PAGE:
The reason for Barbie's unbelievable staying power, when every contemporary and wanna-be has fallen by the way-side is, she's a nice girl. Let the Bratz girls dress like tramps and whores.... Barbie got her college degree, but she never acted as if it was something owed to her, or that Ken ever tried to deny her.
She has always been a role model for young girls, and has remained popular with millions of them throughout their entire lives, because she maintained her quiet dignity the way a woman should.
In the next issue, Resnick and Malzberg responded to the criticism of their column by claiming censorship and bemoaning “liberal fascists.”
All of these things combined to create a big wave of protest in the SF community, something that was picked up by major news outlets. SFWA put together a task force to investigate the situation and Jean Rabe, the editor of the Bulletin, resigned. As a result of the task force, SFWA decided to put the Bulletin on hiatus while they figured out a direction moving forward.
As you might be able to tell, there seems to be a divide between the older, largely white and largely male members of the genre community and the younger, more diverse crop of new writers currently coming up. The racism and sexism has almost certainly been around for generations, but it's only now being called to task. I'll end this with a post from author Kameron Hurley, who said the following in response to the SFWA controversy above:
I get it. The world used to agree with you. You used to be able to say things like, “I really like those lady writers in this industry, especially in swimsuits!” and your fellow writers, editors, agents, and other assorted colleagues would all wink and grin and agree with you, and Asimov would go around pinching women’s asses, and it was so cool! So cool that he could just sexually assault women all the time! You used to be able to say, “Black people are fine. As long as they are clean and don’t live in my neighborhood,” and your friends and colleagues would wink and grin and agree with you. You’d say, “Gay men are gay because they were abused, and all lesbians are really bisexual and just need the love of a good man,” and hey, it was ok, because no one disagreed with you....Well, welcome to 2013. And the world wide web, where everybody, even those underprivileged nobodies you never had to listen to before, has a chance to be heard.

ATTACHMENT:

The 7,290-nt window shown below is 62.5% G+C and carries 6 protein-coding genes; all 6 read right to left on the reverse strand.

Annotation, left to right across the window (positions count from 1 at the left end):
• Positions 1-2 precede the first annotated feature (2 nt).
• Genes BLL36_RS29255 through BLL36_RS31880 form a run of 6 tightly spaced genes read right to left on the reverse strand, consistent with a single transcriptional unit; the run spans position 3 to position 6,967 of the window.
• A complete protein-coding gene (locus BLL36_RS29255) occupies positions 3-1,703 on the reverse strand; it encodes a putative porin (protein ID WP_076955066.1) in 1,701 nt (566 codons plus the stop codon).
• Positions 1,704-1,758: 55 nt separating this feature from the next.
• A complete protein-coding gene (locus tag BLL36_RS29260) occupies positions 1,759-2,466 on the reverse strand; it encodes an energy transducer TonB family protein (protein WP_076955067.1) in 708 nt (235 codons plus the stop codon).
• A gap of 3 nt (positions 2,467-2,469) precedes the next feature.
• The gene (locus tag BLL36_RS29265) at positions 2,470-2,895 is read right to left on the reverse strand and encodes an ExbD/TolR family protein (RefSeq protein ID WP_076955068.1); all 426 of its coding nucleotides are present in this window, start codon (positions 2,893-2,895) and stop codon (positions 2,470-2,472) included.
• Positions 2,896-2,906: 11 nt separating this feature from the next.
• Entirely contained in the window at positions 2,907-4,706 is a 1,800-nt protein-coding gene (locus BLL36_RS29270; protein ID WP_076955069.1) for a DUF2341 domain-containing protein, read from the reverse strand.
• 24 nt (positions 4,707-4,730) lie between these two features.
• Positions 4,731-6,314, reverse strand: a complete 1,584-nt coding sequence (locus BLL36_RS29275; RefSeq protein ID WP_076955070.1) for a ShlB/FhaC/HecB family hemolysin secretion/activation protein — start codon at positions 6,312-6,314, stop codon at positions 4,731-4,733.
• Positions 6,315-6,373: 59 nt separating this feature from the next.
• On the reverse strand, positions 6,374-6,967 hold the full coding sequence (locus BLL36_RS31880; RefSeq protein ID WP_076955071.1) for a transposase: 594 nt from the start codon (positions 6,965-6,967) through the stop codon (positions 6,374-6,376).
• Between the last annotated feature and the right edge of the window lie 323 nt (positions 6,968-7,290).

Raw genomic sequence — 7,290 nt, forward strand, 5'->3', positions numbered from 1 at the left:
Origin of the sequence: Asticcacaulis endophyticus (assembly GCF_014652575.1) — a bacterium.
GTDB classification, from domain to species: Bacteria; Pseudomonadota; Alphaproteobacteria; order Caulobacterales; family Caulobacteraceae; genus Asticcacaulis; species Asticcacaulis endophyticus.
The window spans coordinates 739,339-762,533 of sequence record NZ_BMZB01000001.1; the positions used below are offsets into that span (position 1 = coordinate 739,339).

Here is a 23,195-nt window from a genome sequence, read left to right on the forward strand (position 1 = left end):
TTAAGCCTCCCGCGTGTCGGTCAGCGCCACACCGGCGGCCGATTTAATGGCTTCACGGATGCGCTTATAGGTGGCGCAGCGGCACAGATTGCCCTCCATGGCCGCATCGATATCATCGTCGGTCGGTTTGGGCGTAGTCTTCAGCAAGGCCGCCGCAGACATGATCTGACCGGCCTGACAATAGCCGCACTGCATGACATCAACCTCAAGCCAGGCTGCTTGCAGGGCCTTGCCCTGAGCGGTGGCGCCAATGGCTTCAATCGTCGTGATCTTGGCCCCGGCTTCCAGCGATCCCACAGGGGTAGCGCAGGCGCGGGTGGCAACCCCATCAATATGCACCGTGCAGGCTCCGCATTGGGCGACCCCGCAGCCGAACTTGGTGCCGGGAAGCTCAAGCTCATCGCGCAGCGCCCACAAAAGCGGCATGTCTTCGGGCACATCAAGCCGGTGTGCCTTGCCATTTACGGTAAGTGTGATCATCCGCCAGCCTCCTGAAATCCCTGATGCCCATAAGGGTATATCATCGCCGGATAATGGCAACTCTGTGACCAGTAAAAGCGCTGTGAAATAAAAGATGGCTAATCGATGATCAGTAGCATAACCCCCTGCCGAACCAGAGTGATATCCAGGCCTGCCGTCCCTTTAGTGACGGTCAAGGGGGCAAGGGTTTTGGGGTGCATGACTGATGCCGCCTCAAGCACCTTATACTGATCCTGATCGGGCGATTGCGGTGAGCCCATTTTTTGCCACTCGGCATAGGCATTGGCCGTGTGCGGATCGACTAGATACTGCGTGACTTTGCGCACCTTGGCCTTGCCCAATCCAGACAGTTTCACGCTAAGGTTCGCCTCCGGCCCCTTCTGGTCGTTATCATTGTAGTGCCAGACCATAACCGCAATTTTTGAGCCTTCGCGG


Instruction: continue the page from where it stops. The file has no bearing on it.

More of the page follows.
You came to believe that what you believed, and what you said, was true. It was the narrative. You felt happy and self-important about it, because you got it. Sure, you were tolerant. You accepted everyone! You just told it like it was. You stated your opinion. Maybe sometimes people said stuff like, “Well, maybe that’s kind of racist” but you just waved your hand and bellowed, “I’m not a racist!” and then stopped inviting them to parties. Problem solved.
In fact, everyone you knew agreed with you when you said these things, or, if they didn’t agree, they grinned and winked and gritted their teeth instead. In fact, a lot more of them likely gritted their teeth and bore it than you could ever imagine. But by stating your opinion without getting disagreement or pushback, a funny thing happened. You started to believe that your narrative was the only narrative. That your opinion was the sound one. The only one. Absolute, untouchable truth.
Well, welcome to 2013. And the world wide web, where everybody, even those underprivileged nobodies you never had to listen to before, has a chance to be heard.
These are just some of the dark rumblings in the Science Fiction and Fantasy community. What do you think? Have you heard of these? Does it surprise you? Sound off in the comments.